Once the emission conversion is calculated, Desjardins found that:
- The amount of coal required to generate 19.1 GW (equivalent to LNG delivered from LNG Canada) would emit 159,000,000 tonnes of CO2 per annum
- The amount of emissions from the net natural gas delivered to China from LNG Canada would equal roughly 78,000,000 tonnes of CO2 per annum
- Emissions difference: Thermal Coal vs LNG from Canada – 81,000,000 tonnes of CO2 per year (rounding applied)
Desjardins: “The bottom line here is that if we want to get serious about making a dent in global GHG emissions as a country, we need to invest more in Canadian energy, not less. The Canadian energy sector has demonstrated that it leads the world in responsible development of its resources. The basic math is telling – the world needs more Canada!!!”
LNG Canada: Environmental, Social, Governance (ESG) Criteria
In recent years, ESG criteria has become top of mind for many investors around the world. A recent ESG Scorecard released in November of 2019 shows just how exemplary Canada’s record is when it comes to ESG criteria and LNG in our country is no different.
A new report called Canada’s Green LNG Advantage: Extensive electrification offers critical low-emissions advantage in the global pursuit of clean growth, details just how low-carbon LNG projects in Canada are compared to others around the world.
The emission intensities of LNG Canada, Énergie Saguenay, Kitimat and Tilsbury specifically are compared to the global LNG facility average, with very positive results (graphics below). Partial or full electrification using hydro power is a boon for the case of LNG in Canada, and the environmental and economic benefits these projects could create.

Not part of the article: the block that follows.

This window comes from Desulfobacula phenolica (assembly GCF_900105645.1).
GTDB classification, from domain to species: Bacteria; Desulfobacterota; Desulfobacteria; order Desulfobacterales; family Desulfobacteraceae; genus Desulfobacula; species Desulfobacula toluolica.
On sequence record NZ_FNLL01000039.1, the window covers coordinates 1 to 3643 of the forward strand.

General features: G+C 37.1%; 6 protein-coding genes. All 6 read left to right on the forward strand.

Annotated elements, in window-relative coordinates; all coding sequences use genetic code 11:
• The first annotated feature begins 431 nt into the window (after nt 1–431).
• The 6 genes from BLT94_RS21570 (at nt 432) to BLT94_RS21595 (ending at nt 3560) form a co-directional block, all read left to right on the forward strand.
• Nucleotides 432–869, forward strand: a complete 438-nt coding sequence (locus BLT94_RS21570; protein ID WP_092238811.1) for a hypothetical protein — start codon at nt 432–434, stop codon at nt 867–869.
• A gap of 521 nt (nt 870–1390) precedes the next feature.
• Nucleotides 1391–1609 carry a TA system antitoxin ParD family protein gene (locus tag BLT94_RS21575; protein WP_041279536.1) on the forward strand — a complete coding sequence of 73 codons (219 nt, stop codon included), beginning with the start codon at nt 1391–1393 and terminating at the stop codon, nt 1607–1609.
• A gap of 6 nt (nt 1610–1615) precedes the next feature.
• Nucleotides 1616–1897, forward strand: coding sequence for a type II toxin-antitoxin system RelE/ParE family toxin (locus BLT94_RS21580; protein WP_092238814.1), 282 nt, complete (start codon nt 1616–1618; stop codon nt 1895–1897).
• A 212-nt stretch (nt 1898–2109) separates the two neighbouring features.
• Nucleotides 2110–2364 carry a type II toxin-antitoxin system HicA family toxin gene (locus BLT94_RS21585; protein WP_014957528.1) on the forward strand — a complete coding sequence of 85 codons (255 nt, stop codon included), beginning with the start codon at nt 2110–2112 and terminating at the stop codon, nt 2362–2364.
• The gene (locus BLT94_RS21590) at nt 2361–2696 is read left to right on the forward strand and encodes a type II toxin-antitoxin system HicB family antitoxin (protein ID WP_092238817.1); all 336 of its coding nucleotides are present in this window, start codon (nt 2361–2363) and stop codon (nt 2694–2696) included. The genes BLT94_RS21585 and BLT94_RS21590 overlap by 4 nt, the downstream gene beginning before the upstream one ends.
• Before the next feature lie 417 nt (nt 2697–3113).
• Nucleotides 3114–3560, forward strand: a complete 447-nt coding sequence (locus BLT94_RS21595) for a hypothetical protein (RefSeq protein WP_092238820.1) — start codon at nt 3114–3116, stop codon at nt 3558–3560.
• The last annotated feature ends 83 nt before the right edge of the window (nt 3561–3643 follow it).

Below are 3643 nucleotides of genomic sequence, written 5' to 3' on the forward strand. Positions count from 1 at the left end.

Furthermore, the report cited above noted that in 2018 natural gas demand grew by 4.6% - the fastest annual pace since 2010, and LNG trade is expected to double by 2040. Also, the IEA predicts that natural gas demand will continue to boom until 2024 and that total global demand could increase by as much as 45% by 2040.
With emission profiles and demand forecasts like these, it's without a doubt that Canada has an important role to play in the future global natural gas and LNG market.
Canada’s LNG Potential
The Énergie Saguenay project is projected to have a GHG emission profile that is 84% lower than similar-sized producers in Asia and the U.S.
Kitimat LNG is projected to operate with less than 33% the GHG intensity of the global LNG facility average, with the potential to have the lowest emissions of any large project in the world.
LNG Canada is projected to operate with about 50% the GHG emission intensity of the global LNG facility average, producing the most competitive carbon footprint gas in the world.
The Tilbury LNG facilityhas a carbon intensity which is approximately 50% less than that of the average LNG facility on the U.S. Gulf Coast.
A handful of other projects like Woodfibre and Goldsboro are also critically important for their potential to displace ‘dirty’ thermal coal power generation elsewhere in the world.
Like the LNG Canada project in B.C., they too have the potential to displace emissions equivalent to removing millions more cars off the road annually while stimulating our provincial and national economies.
Bottom line is that Canadian LNG is world-class. As leaders in ESG criteria, we should play as large a part as we can in helping the world transition from ‘dirty’ coal to cleaner natural gas power generation while taking up as much of the booming global natural gas market as we can, period.
More LNG in Canada
- United States LNG, Petroleum Product Exports Set New Records
- 3 Reasons Why Canada Needs B.C. LNG
- 10 Facts You Should Know About LNG in Canada
- LNG Canada: Frequently Asked Questions (+ Answers)